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The new target for Canada’s Magnitsky Act is China

Magnitsky Act

Magnitsky Act The rift between Canada and Russia is widening in response to Canada’s passing of the so-called Magnitsky Act, which targets internationals accused of human rights violations.

But rights advocates are saying the new legislation will be particularly helpful in going after human rights abusers in other locales, particularly in China.

As US President Donald Trump continues his 12-day tour of Asia, while many are keeping an eye on how Trump’s visit to Seoul, Korea, will impact the stormy relations between the United States and rogue nation North Korea, human rights advocates are at the same time concerned about the US Administration’s lack of effort to engage with leaders in countries like China and Cambodia on the issue of human rights abuses, a topic which politicos say is low on the radar of Trump’s “America First” agenda.

“We think US government departments and especially the President at the top should express their concern,” said Chiu Yi-ling, a representative from an alliance of more than 10 Taiwanese rights groups following the case of Taiwanese citizen Lee Ming-che who is being held in China on charges of subverting state power. “The president should express his views.”

Yet even with Trump’s silence on this and other human rights issues, supporters see a growing international interest in Magnitsky-type laws as a step in the right direction, one that will allow advocates in countries like Canada to strike back against rights abusers, even as the initial thrust behind Magnitsky laws was less about human rights and more about money.

Back in 2012, the US Congress passed a bill with a unique agenda, aimed at hitting back against a particular group of Russian officials who are held responsible for the death of Sergei Magnitsky, a tax accountant who exposed a widespread scheme of tax frauds and money laundering in Russia. The sanctions imposed on the original 18 individuals barred them from entry into the United States and from using the US banking system, effectively freezing their assets held outside of Russia.

Four years later, that US law was expanded to include human rights abusers in any country, creating the Global Magnitsky Act, which has since been followed by similar legislation in Canada and has ushered in a new era for human rights advocacy, say its proponents.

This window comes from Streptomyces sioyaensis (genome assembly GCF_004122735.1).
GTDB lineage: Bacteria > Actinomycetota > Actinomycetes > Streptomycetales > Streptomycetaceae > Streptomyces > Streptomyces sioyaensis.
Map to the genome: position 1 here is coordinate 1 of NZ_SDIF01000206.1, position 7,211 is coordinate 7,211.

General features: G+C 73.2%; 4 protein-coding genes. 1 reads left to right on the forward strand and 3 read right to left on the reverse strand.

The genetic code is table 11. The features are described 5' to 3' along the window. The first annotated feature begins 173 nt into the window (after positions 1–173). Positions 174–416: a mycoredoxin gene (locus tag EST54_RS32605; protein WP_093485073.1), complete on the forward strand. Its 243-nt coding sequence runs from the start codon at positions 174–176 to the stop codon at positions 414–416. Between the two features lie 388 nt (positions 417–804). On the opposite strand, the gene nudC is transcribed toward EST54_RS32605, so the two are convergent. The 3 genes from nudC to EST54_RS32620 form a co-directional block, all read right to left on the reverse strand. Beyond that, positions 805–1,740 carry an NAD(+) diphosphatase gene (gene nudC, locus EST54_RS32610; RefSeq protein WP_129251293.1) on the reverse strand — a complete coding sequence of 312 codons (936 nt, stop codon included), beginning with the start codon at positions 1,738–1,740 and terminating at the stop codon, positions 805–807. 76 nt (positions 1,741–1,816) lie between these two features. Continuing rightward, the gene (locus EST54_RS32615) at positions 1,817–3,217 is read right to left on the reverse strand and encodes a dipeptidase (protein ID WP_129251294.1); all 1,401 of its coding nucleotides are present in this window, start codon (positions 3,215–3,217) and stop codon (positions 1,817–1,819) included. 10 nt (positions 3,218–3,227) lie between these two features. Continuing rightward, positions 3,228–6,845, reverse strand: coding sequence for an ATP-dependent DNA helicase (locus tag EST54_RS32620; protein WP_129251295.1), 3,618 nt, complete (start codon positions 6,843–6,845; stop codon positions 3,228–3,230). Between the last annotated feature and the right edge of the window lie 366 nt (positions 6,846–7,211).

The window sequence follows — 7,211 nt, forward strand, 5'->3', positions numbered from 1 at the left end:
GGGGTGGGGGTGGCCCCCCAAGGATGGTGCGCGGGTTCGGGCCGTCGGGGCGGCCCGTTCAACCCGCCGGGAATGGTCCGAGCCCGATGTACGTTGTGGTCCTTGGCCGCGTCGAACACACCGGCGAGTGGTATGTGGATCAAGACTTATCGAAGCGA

“This is a really significant move,” says Bill Browder, who sponsored the original Magnitsky Act in the US, to CBC News, “Canada has really opened up the floodgates for more Magnitsky Acts around the world.”

In response, Russian President Vladimir Putin has lashed out by accusing Canada of playing “unconstructive political games” that could cause irreparable harm to Canada-Russian relations.

But the real target may be elsewhere.

In the US, eyes are on China, with Senator Benjamin Cardin, another sponsor of the law, saying, “There is well documented evidence that Chinese officials routinely commit gross violations of human rights against dissidents and human rights defenders,” said Senator Benjamin Cardin, to the Guardian. “Those officials responsible for such violations should be investigated under the act.”

And the rhetoric from Canada is similar, with former Liberal Justice Minister Irwin Cotler, who introduced the Magnitsky law as an MP, seeing China as a focus.

“It’s not because they’re Chinese, it’s not because we’re targeting the Chinese government,” says Cotler, to the Epoch Times. “We’re saying we don’t want the spillover of any cultures of corruption and criminality in any country which does not bring their violators to justice, to have it happen in Canada,” he said.

Conservative MP Rob Nicholson agrees, saying that Magnitsky adds a new tool for Canada to crack down on individuals connected with illegal activity.

“It’s not a question of whether we have a trade relationship,” says Nicholson. “Everybody has to comply with the standards, whether it’d be Russia or China or anyone else.”

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About The Author /

Jayson MacLean
Jayson is a writer, researcher and educator with a PhD in political philosophy from the University of Ottawa. His interests range from bioethics and innovations in the health sciences to governance, social justice and the history of ideas.

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